The Hired report found that women with less than two years of experience tend to ask for 2% more than their male counterparts, while women with more than four years of experience ask for 5% less than men.
From not wanting to seem rude, to a fear of jeopardising their current job to concerns about attracting negative criticism from bosses; these are just a few of the reasons why women are reportedly less likely request a salary increase as often as men.
Katie Donovan, founder of Equal Pay Negotiations, an organisation which runs talks, workshops and online seminars to teach women the basics of negotiation, has explained that the lack of bullishness goes back much further than just how women are conditioned to behave in the workplace.
"You have to remember that women are newer to the workplace," said Donovan. "Sure, we've been secretaries, teachers, and nurses forever, but in terms of executive positions that require negotiating a salary, we're on relatively new ground.
“In my own life, my father taught my brother to negotiate, but my mother taught me to how to wear lipstick. Many of us did not have role models giving us the inside scoop.”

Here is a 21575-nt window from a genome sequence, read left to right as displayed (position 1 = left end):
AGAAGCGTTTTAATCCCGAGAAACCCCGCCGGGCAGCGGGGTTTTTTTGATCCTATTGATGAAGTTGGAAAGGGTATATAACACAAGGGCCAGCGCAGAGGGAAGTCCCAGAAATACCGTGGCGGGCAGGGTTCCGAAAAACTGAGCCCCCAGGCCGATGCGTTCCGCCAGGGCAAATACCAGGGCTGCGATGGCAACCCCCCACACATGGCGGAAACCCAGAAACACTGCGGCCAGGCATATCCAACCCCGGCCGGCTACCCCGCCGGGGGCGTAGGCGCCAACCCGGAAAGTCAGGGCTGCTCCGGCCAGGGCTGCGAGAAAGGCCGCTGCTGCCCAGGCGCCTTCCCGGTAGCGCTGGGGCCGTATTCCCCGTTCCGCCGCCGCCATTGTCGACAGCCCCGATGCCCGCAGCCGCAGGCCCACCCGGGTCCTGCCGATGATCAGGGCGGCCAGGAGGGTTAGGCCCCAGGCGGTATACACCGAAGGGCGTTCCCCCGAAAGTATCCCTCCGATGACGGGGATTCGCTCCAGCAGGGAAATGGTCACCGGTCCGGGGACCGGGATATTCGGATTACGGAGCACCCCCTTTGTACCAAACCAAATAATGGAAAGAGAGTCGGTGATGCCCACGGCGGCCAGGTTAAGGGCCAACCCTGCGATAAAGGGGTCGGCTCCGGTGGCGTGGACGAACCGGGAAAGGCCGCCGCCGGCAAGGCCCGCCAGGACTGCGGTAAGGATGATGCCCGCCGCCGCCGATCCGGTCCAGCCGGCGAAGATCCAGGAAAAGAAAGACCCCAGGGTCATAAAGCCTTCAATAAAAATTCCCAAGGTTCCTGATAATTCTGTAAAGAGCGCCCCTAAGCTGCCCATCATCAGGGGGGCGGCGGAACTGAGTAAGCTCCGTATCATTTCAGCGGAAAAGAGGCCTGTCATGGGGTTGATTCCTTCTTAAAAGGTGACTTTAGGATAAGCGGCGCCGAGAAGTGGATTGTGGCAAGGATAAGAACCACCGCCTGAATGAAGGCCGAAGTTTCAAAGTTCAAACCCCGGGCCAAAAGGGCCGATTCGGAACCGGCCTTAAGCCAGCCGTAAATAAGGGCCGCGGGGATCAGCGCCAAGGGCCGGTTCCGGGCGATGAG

Transparency is also a big issue, with many employees not knowing what type of salary they should be receiving.
One solution that has been offered is to take away the mystery and confusion, by forcing big companies to publish what they are paying their male and female workers.
Some 67% of women surveyed - from Canada, Switzerland, Germany, France, the Netherlands, the United Kingdom and the United States - said they wish they had a better understanding of what a fair salary is for their position and skill set, Glassdoor reported.
Aimed at creating pressure on employers to pay women fairer wages, the UK government is set to introduce new rules forcing companies with more than 250 workers to publish clear employee payroll data and disclose the pay gap in their workplaces
Mark Bull, chief executive of recruitment firm Randstad Middle East and UK believes the new government proposals will help redress the gender pay discrepancy, warns that companies must be proactive in creating a workplace culture that makes women feel comfortable in directing and achieving their career goals.
“A company which has a poor reputation, deserved or not, about how it treats its female employees is automatically cutting its talent pool in half,” Bull said. “HR managers need to show employees are treated equally regardless of gender, not just during the recruitment process, but in the everyday running of the business. If they don’t do this, they will find they have less candidates of a high calibre to choose from because those candidates will automatically gravitate towards companies with better reputations.
“Long term this can affect a company’s productivity and ultimately their bottom line if they are having to spend more on recruiting because their employer reputation is poor and, therefore, staff turnover is high.”